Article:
Small MSP - Organic Growth Vs Planned Expansion
A single engineer decided to strike out and begin consulting. He was clever and personable and soon found himself with too many clients to handle on his own. (If only we could all have this 'problem'!) So, he hired an employee. Then another. Then another. Soon they were a company of 10 people and very little process. Autotask was chosen as their ticketing system, and a couple folks were given administrative jobs. As an engineer himself, the CEO managed to keep the delivery side of his business fairly in-check. However, very little thought was given to the rest.
The Current State
This small MSP had been in business for 20 years and had been hovering between 12 and 20 employees for the past decade. Clients very rarely left, but new clients were equally rare. The CEO was still filling the roles of President, Account Manager, Sales, Pre-Sales Engineer, Marketing, and even Deployment Engineer. Because of that huge demand, a fair amount was getting missed. The only tools in use were an internal file system, QuickBooks, and Autotask.
Over the years, staff additions were attempted. These hires included a few sales people, and a handful of account managers. This CEO was attempting to find someone with a very similar skill set to his own, with the addition of marketing and process in their background. None of these hires stayed for more that 6 months, and often sighted overwork and underpay as motivators to quit.
CRM & Sales- We determined that because of the budget conscious nature of our client we would be best served implementing a CRM that included sales functionalities. Again, because of budget restraints we eliminated some of the 'bigger' names in the CRM field. We ended up selecting Pipedrive as an ideal fit because of it's sale tracking, exchange integration, and marketing integration options.
Because integrating Autotask with any other tools would require custom API work, a plan was put in place to roll out Pipedrive as a tool used exclusively by sales and account managers. Zapier (an integration service) could provide syncing of contact creation between Autotask and Pipedrive, but nothing more. Based on cost, this was not enough functionality to warrant the spend on Zapier. It was determined that all leads and sales would be driven through Pipedrive, then, once a sale was made, entering the customer information into Autotask would be handled by an administrative employee as part of the customer on boarding process.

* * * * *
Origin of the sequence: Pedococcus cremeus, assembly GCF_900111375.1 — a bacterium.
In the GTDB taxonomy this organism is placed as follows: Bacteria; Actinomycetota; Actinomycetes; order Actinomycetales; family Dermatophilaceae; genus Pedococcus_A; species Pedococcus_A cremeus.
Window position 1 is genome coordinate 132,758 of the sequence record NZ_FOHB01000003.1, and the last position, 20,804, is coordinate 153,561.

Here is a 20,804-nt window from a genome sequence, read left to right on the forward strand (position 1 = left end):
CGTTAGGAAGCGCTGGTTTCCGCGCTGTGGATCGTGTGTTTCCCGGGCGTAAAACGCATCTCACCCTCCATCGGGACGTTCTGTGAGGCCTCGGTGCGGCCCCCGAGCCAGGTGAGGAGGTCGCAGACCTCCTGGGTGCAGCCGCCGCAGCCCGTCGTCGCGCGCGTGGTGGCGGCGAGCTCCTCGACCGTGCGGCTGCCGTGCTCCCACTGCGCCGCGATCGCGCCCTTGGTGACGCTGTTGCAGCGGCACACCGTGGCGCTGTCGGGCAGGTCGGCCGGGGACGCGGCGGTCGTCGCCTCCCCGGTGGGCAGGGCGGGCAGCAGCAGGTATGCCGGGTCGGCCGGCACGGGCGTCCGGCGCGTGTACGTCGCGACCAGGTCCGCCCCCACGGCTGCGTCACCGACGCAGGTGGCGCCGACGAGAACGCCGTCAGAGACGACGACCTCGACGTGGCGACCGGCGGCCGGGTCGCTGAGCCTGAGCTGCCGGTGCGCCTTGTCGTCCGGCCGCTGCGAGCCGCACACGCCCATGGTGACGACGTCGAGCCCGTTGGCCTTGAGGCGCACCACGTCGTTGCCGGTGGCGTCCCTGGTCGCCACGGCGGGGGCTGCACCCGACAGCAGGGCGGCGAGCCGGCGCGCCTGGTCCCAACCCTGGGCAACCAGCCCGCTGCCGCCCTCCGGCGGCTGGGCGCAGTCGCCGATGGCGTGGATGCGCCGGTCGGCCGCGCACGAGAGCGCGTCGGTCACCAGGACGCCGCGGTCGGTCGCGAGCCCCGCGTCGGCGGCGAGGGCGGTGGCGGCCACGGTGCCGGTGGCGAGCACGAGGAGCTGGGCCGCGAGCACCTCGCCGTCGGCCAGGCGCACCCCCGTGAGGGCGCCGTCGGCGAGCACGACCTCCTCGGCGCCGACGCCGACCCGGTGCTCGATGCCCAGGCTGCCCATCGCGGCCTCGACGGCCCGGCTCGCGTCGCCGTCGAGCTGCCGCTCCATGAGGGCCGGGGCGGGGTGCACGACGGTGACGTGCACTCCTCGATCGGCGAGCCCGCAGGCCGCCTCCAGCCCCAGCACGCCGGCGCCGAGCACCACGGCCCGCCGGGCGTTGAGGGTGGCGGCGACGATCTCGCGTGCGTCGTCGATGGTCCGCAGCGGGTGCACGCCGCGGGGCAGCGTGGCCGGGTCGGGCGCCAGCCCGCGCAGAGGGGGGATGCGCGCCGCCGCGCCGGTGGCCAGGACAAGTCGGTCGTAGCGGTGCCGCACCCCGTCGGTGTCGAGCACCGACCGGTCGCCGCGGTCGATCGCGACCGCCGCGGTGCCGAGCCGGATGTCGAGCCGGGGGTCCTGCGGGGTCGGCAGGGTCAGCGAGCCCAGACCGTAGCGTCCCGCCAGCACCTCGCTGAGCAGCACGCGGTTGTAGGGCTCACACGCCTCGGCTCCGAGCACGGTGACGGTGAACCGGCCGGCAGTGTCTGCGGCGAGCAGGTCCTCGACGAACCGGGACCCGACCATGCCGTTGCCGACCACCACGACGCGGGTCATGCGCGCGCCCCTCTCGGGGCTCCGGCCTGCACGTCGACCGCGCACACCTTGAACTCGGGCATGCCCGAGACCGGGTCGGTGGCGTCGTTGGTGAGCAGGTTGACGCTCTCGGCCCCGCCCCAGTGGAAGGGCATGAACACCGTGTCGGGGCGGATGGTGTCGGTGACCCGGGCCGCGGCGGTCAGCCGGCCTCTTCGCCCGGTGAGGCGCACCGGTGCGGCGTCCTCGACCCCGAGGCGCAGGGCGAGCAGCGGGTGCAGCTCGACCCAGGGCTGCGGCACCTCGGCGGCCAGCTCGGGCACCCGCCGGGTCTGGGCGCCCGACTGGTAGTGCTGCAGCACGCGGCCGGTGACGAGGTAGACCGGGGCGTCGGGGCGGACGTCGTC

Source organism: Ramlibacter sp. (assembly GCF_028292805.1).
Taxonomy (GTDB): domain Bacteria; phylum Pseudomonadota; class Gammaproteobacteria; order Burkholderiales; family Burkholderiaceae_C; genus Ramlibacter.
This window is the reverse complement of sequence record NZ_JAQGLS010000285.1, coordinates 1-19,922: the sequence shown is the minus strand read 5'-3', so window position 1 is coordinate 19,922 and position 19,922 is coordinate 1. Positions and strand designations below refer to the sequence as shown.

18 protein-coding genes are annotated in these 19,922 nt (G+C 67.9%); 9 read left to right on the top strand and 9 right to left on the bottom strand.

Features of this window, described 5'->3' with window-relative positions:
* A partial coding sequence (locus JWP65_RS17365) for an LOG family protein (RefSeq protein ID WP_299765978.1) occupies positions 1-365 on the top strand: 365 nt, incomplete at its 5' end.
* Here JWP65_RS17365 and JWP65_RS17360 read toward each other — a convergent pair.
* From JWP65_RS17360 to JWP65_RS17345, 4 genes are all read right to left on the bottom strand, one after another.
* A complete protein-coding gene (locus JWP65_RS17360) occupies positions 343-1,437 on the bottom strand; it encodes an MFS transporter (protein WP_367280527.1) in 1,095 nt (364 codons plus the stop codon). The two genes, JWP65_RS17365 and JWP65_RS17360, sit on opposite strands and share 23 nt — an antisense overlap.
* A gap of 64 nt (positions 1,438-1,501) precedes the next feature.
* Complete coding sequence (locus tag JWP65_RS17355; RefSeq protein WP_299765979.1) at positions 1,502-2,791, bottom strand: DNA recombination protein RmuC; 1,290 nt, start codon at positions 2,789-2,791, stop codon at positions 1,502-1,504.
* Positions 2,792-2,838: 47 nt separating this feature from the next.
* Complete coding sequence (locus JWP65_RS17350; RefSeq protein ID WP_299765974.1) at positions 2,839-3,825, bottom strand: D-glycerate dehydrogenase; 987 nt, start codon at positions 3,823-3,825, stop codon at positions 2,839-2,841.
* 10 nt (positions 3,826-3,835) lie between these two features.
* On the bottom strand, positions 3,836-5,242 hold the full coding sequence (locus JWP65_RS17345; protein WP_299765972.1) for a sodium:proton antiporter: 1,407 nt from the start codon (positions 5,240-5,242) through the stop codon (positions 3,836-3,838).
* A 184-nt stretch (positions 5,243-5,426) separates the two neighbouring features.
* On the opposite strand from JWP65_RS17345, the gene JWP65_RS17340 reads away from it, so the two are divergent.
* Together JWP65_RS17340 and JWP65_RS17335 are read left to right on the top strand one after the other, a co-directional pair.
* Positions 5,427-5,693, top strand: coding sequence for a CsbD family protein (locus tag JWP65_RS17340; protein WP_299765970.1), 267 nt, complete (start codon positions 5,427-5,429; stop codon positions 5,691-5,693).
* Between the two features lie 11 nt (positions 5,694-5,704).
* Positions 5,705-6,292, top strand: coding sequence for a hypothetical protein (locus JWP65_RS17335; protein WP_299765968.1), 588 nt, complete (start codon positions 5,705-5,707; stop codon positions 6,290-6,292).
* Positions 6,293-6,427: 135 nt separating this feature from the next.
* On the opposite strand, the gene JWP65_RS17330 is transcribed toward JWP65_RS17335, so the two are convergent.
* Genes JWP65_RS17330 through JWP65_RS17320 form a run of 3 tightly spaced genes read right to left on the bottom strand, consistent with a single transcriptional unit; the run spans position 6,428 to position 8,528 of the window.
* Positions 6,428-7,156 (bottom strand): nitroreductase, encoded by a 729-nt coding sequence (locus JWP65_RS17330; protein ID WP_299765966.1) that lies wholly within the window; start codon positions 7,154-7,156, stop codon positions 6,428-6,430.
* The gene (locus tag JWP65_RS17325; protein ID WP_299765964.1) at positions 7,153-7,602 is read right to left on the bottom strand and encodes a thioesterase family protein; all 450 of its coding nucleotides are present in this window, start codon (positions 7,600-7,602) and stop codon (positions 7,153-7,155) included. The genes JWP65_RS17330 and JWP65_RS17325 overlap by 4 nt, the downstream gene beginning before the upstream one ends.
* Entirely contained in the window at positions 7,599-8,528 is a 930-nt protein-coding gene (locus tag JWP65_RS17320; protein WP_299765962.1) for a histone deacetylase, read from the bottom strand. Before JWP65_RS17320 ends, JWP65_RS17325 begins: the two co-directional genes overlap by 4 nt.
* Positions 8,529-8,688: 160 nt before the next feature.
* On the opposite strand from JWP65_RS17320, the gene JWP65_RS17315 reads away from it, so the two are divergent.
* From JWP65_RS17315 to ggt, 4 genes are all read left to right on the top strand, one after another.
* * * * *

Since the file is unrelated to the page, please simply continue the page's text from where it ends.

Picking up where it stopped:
CRM- Autotask was being used as a CRM. This is a fine tool for engineers to see ticket progress, but was most likely a large source of frustration for the Sales/ Account Managers being brought in. There was very limited client filtering, no calendar system, no task system, a cumbersome & outdated UI, and no integration offerings.
Marketing- All email marketing was being preformed through Autotask. This was a very poor tool for the job as it offered no mailing list curation tools, no mass editing system, and very minimal composition tools. Other digital marketing was handled by a third party.
Staffing- Because of the state of the economy, it was surprising that none of the new hires for the sales/ AM position stuck. Upon reviewing salaries, they were offering 40% less than market value pay for the position. There was no 401k, and a standard 3 weeks off-time 'pool' that incorporated all sick time as well as holiday time.
Another staffing issue that we discovered was that it took an average of 5 months for a technician to be 100% trained. There was no formal training program, and a large amount of time was spent figuring out where to find customer information.
Sales- There was no formal sales tracking occurring.
Marketing- Mailchimp was determined to be an optimal solution for email marketing needs. Because no formal marketing department existed, their average email output hovered around 2,000 per month. Mailchip offers up to 2,000 subscribers, and 12,000 emails per month at no cost. The pricing for moving beyond that was determined to be reasonable, so the tool can scale with them.
Staffing- We constructed a detailed report on employee turnover cost for the company. We presented an analysis that raising their sales/AM employee salary by 30% in an effort to push retention to 3 years would only cost the company 14% more than they were currently offering.
A formalized training program was suggested along with an easier to navigate documentation solution. IT Glue was our initial recommendation, but out of budget. A runner up solution was a professionally created Sharepoint site. They had implemented a Sharepoint site themselves in the past, but without any formal development it was nearly identical to the convoluted file system they had before. We determined that professional Sharepoint development would be more cost effective than ITGlue past the three year mark and would greatly reduce new hire on boarding time.